What comes after bouclé? High Point Market exhibitors weighs in

HIGH POINT — Nubby, loopy bouclé, which had become a dominant fabric for home fashion in the past few years — especially in white or cream — continued to make showroom appearances at High Point Market, but with some new twists and possible successors.

Asked about the evolution of this quintessential look for upholstery, Paul Peters, director of product development for Stickley, said bouclé remains popular, but the scale is moderating, going from a larger, looser texture to a finer one.

That matches with what Luca Rensi, president and CEO of Villa & House, is seeing as well. “When trends are at their height, that’s when you start to see it pull back,” he said. “Now we’re seeing a more refined version. Our bouclé has been tight … we wanted to avoid being trapped by the trend.

“Designs are most successful when you have a point of reference. You have to maintain a truth to your brand,” he said.

“There are so many variations of bouclé,” said Jordan Noe, vice president of merchandising and product development for Bassett Mirror, which used bouclé in a line of chairs it introduced last spring. “It still has legs.”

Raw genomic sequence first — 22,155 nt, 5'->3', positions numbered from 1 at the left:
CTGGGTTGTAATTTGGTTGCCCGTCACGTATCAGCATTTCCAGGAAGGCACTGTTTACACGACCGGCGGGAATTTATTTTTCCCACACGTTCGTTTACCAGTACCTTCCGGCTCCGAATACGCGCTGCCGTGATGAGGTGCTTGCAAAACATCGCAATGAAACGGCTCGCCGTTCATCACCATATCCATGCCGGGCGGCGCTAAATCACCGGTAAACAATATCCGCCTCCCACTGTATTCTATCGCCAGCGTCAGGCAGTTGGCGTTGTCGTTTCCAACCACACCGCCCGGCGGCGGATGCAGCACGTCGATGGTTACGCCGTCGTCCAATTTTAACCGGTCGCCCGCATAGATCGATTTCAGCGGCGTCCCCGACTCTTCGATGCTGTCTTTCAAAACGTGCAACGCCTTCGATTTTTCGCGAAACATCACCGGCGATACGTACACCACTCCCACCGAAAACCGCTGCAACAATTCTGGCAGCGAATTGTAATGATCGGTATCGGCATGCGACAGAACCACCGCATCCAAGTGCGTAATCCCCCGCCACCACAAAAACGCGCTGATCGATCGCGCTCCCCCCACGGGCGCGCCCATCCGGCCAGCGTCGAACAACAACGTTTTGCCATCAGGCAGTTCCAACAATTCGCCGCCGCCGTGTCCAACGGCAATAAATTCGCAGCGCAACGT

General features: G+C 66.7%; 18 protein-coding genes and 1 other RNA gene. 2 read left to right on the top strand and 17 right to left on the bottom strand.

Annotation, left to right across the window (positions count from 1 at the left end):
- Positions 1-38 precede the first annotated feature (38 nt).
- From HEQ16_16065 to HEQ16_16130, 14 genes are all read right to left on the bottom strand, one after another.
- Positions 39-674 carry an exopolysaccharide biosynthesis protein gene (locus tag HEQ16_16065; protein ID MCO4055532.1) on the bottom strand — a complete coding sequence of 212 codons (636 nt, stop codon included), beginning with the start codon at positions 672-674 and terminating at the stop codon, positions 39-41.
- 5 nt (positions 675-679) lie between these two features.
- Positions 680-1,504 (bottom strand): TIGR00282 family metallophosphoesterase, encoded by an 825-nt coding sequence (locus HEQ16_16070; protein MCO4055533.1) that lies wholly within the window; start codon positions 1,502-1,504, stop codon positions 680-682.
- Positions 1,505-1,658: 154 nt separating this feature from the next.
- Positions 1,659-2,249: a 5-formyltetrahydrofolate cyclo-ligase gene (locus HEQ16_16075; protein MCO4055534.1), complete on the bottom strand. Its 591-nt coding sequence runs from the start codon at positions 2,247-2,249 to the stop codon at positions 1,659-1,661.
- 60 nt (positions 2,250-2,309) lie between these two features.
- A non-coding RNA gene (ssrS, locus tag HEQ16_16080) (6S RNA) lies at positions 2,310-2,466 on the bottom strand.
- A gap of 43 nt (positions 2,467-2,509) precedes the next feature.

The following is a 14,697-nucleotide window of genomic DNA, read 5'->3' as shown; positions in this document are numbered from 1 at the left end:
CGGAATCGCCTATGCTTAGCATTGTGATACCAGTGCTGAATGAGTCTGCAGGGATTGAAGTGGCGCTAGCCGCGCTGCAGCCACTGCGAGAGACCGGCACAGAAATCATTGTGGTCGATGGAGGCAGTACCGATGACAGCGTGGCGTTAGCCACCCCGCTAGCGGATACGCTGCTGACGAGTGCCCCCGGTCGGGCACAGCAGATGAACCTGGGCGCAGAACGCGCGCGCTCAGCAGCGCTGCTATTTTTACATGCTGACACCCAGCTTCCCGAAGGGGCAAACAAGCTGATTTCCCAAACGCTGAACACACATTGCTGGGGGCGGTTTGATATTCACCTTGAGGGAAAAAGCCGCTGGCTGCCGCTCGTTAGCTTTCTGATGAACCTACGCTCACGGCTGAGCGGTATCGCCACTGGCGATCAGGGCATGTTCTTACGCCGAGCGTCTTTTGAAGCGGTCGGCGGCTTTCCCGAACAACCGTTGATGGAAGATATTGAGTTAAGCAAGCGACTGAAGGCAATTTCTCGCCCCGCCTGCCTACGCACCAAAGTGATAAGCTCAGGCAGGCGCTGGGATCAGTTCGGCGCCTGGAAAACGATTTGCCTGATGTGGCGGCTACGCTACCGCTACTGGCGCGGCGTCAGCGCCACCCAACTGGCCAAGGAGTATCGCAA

“It’s become a classic,” added George Nunno, executive creative director at Bassett Mirror. “You’re seeing people continue to do different things with it.”

One of those different things is a move away from white and off-white into more color, said Maura Dineen, creative director at Moe’s. “It’s still being kept as a neutral, but adding color.”

One possible replacement for bouclé, Dineen noted, is mohair; another, faux fur. She pointed to Moe’s Eckersley lounge chair that features an oak frame and cream faux fur upholstery as a new take on the classic look.

Rockford Wholesale’s Lana occasional chair, which combines polyurethane leather and fur, is another example of a faux fur alternative that was shown during High Point Market, as was Wovenbyrd’s corduroy chair and ottoman.

The extra wide cord reads like a faux fur, explained Ty Baucum, president and CEO of Wovenbyrd. “This is the most exaggerated version,” he said, adding the company is looking at doing a smaller wale as well.

“Bouclé isn’t gone yet,” said Michael Rosilio, president at Meridian Furniture. Still, he said, they’ve been doing a lot of chenille or brown or lighter brown velvet as an alternative. “We feel we pioneered glam velvet and that still sells. The same thing will happen with bouclé.”

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